Lunchtime on Sundays in Chinatown is often a mob scene - scores of tourists lined up outside the grand dimsum emporiums near Mott St., and inside diners are crammed shoulder-to-shoulder that you can't help but eye the neighboring table's entree selections and overhear the sordid details of their chatter as you peruse the menu. Opting for a more sedate lunch away from the crowds, I strolled a few blocks towards the relative calm of Doyers St. and chanced upon Excellent Pork Chop House. Although I've walked past this restaurant since the 90s, for one reason or another haven't had occasion to sample their eponymous specialty, which borders on amazing considering how big a fan I am of pork chops. "Let's see if the pork chops here live up to their billing", I thought, amused at the restaurant's bold name.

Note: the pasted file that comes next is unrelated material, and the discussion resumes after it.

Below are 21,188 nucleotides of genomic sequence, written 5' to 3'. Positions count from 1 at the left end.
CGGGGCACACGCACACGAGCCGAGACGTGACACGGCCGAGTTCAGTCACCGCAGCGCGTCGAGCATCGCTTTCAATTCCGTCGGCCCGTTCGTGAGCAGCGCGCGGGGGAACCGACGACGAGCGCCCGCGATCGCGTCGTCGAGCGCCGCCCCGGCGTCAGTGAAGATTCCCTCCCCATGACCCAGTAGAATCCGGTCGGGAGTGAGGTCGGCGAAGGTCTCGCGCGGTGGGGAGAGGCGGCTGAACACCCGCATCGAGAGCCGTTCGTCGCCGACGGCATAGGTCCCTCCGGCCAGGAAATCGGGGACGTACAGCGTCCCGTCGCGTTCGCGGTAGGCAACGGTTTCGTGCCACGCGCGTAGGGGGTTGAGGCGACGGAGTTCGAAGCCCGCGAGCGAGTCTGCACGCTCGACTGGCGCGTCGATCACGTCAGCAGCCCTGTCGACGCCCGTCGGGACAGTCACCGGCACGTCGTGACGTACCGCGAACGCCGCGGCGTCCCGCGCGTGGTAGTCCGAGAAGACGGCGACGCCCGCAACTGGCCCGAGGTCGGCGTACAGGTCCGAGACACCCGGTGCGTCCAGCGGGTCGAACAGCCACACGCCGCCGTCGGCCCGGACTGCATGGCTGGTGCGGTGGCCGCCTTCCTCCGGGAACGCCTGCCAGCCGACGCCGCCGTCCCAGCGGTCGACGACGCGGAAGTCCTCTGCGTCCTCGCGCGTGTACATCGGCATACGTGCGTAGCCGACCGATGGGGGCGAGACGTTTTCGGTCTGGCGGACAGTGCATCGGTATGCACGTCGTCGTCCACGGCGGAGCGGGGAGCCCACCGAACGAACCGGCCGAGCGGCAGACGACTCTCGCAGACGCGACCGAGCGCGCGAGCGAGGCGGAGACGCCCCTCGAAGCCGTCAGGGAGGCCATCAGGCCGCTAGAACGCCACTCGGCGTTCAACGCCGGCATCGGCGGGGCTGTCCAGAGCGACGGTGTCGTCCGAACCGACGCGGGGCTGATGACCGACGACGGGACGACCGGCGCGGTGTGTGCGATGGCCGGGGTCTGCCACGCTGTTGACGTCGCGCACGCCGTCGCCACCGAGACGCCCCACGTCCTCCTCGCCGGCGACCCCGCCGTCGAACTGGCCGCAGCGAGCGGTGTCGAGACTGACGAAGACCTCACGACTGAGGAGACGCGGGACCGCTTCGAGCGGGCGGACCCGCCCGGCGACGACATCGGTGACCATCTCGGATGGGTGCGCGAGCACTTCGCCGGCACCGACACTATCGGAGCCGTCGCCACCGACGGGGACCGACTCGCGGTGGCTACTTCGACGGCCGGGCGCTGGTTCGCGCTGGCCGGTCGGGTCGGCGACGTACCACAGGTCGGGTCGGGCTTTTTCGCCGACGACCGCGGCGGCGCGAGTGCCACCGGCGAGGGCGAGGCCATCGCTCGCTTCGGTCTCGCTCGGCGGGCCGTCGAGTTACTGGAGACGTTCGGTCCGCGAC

Munching on a generous portion of pan-fried pork chop over rice with ground beef and veggies ($4.75), I surveyed the scene. Like most Chinatown restaurants, most tables were occupied, not by hip young people but by families with strangely obedient children; decor was at best minimal, though on the wall directly above my table was a glass display case containing a collection of Chinese statuettes and Precious Moments dolls dressed in gowns. The noise level was atypically muted - the scene reminded me of those lonely, depressing Edward Hopper paintings showing people sitting at the counter of all-night diners - in fact the only semblance of semi-loud conversation took place among three teenaged-girls at the next table eagerly discussing, from what I could surmise, their homework from Religion class. Something about the foregiveness of sins. A fitting topic on Easter Sunday, I chuckled to myself.